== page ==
California Riding Magazine • June, 2014

Hold Your Horses!
The phrase is not part of
effective training technique.

by Chris Irwin

We've all heard the two polar opposite sayings; "hold your horses" as opposed to "free rein." And yet there is absolutely no ancient wisdom that tells us to pull on our horses.

It is "natural" for riders to want to use their hands to steer the horse just like we turn the steering wheel in our cars. But horses are not cars; they are much more like boats. When we want a boat to turn right we do not pull the bow of the boat into the right, we push the back of the boat out to the left.

And when we ski or surf or skateboard, we do not pull the front of our boards into turns. Instead, we use our body language into the central core of the board and we push it out of the turn.

My point? Humans stand upright and walk on a vertical body with two legs. But horses have a horizontal body with that legs that is designed to move like we move our horizontal boards in other sports. Imagine a surfer, skateboarder or skier, tying ropes to the front of their boards and trying to turn by pulling the tips of the boards into turns. We'd crash in an instant! And yet our instinct is to do this with horses and it is the leading cause of most performance and behavior issues with horses.

If we pull the reins to steer the horse then his or her nose is the first thing into the turn and it throws them off balance. Like our skis, skateboards and surfboards, we need to turn the horse from our core into their core, their barrel, and use our hands not to steer but instead to hold or block to prevent the neck and head of the horse from coming into the turn before the body of the horse has been moved out.

In photo 1, I am showing a rider who wanted to steer with her hands what to do instead. Notice that the zipper on her jacket, the visual line of her spinal column, is perfectly aligned down the poll and directly between the horse's ears. The horse and rider are perfectly centered together with what I call "spine on spine." And also notice that the mare's nose is perfectly aligned with the center of her chest.  

Now, from the perfectly balanced center of spine on spine, the job of the left rein is never to pull left but rather to hold, or block, to disallow the nose from going to the right of center. And the job of the right rein is never to pull right but rather to block unwanted left. The hands are only to hold or block the horse from coming out of balance while we steer with our bodies into their bodies. We do not want a horse looking left while we turn right because that would be like piloting the motorcycle and turning right while a passenger in back is leaning left.
Not a good feeling!    

In photo 2, we see a rider turning left on a grey gelding. We can see that his neck is too far to the inside.  His nose is going into the turn ahead of the rider's centre (navel). This is why you hear coaches telling their students "more outside rein." Her right rein, the outside rein, did not hold the horse soon enough to keep him balanced in this turn.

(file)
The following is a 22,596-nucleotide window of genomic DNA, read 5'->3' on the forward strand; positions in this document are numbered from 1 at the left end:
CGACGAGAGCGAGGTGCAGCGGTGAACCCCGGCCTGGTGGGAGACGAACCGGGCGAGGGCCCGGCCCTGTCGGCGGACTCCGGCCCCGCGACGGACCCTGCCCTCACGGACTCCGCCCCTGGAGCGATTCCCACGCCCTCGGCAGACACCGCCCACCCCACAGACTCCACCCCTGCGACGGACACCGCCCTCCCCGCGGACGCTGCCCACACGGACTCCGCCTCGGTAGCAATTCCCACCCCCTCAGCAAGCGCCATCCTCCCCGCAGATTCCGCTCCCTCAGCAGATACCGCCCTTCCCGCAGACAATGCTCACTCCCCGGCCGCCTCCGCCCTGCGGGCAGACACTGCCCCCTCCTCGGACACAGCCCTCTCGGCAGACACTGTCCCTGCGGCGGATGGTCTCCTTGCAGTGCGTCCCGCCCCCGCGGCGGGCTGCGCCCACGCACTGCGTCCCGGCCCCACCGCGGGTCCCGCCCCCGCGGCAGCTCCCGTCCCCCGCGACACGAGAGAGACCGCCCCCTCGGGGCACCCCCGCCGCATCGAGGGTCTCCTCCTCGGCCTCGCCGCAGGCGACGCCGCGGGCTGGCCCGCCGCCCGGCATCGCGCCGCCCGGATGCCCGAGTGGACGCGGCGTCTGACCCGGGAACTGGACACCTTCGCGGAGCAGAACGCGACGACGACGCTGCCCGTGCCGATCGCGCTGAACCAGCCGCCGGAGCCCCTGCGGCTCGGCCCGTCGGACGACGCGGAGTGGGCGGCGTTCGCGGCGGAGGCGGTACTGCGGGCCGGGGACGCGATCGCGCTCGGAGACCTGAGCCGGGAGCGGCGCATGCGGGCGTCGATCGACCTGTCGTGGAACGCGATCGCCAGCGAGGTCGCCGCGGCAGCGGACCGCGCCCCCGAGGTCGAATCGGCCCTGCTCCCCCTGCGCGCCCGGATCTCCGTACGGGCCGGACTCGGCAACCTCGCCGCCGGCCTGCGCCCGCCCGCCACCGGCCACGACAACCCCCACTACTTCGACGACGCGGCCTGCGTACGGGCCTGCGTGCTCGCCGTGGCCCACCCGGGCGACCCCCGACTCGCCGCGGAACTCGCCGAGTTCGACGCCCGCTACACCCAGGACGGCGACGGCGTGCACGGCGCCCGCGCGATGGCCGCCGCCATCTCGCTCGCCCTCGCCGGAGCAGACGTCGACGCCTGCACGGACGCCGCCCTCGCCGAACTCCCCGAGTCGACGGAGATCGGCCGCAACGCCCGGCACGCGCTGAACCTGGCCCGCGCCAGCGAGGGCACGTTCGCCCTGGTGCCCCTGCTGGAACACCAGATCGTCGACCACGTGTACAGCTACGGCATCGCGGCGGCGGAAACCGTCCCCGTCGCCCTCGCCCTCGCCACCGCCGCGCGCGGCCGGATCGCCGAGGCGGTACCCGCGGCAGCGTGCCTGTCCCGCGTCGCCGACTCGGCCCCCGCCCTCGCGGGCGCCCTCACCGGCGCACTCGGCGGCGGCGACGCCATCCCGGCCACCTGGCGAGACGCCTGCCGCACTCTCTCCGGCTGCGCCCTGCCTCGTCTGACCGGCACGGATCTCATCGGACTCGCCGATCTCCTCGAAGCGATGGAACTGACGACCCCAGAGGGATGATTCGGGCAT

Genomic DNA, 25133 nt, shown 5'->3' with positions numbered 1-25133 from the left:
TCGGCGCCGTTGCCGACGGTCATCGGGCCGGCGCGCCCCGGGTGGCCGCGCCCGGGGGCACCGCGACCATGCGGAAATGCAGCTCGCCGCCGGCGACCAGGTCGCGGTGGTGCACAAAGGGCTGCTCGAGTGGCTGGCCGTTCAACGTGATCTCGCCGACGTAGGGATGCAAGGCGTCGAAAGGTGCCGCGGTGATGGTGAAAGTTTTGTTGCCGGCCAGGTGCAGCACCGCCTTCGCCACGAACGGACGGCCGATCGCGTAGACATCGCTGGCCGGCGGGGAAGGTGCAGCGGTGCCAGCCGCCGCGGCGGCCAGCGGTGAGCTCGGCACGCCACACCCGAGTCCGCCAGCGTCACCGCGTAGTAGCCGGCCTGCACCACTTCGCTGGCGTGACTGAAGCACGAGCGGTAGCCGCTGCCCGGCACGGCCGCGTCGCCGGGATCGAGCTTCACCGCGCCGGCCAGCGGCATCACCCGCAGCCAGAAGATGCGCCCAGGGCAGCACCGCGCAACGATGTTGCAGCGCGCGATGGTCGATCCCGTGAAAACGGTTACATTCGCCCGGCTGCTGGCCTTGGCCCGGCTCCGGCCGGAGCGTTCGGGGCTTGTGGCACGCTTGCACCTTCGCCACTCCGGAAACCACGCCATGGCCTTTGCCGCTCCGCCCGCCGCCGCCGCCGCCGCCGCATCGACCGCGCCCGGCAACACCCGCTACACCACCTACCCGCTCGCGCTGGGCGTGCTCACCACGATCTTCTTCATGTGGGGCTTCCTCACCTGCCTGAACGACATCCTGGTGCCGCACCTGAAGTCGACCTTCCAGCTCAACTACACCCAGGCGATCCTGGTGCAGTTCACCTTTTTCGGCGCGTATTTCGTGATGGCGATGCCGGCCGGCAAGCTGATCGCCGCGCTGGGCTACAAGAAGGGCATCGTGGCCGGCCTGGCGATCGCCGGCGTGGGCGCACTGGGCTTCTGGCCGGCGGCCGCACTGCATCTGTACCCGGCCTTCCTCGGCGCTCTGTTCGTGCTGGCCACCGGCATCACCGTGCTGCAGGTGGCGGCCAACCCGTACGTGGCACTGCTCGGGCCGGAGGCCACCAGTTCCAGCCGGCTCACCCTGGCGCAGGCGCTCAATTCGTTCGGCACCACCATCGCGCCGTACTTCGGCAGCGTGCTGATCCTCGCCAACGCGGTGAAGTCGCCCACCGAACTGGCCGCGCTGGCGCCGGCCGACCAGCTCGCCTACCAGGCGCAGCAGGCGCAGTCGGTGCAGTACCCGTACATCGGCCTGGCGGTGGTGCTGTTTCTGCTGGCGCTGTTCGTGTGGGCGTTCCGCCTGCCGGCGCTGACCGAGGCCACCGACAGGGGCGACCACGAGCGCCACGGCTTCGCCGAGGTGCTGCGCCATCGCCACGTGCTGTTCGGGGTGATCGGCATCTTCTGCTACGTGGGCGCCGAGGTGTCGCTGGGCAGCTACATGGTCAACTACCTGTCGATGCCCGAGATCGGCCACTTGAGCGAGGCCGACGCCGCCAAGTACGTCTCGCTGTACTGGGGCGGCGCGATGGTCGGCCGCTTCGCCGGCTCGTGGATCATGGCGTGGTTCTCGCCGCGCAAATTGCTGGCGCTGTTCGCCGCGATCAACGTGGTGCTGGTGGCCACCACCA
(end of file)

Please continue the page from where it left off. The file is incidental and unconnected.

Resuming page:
In photo 3, the same rider has done her job of "aiding" the horse with the "support" of the outside rein. Now his spine is perfectly balanced in his body from tail to nose. Notice that his breast collar is perfectly centered between his chest and his nostrils. This is a beautifully balanced horse and we can see how light the contact is on the inside rein, clearly indicating that he was not pulled in but has been bent from her leg and turned from her core while her hands held him centered.

In photo 4, we see "self carriage" that allows for "free rein." The trainer has done such an excellent job with his hands holding his mare consistently that she is fully mesmerized by the flow of energy she feels through her own spinal column and she is holding herself centered in her body.  

So when do we give the horse a free rein? When the horse consistently stays between the boundaries of the holding hands without trying to go right or left of the rider's center, then the horse is truly ready for the "liberty" of the "free rein."  

Please remember, be kind and hold your horses gently while you turn their core from your core.
Happy trails and may your horses always be in good hands!

Author Chris Irwin is an internationally renowned horseman, best-selling author and a leading pioneer in the equine assisted movement.  It was discovering how to transform BLM wIld Mustangs into18 calm and collected U.S. National Champions in english, western and driving competitions, that first showed Chris his greatest insights into learning how to learn. To connect with Chris Irwin visit his website at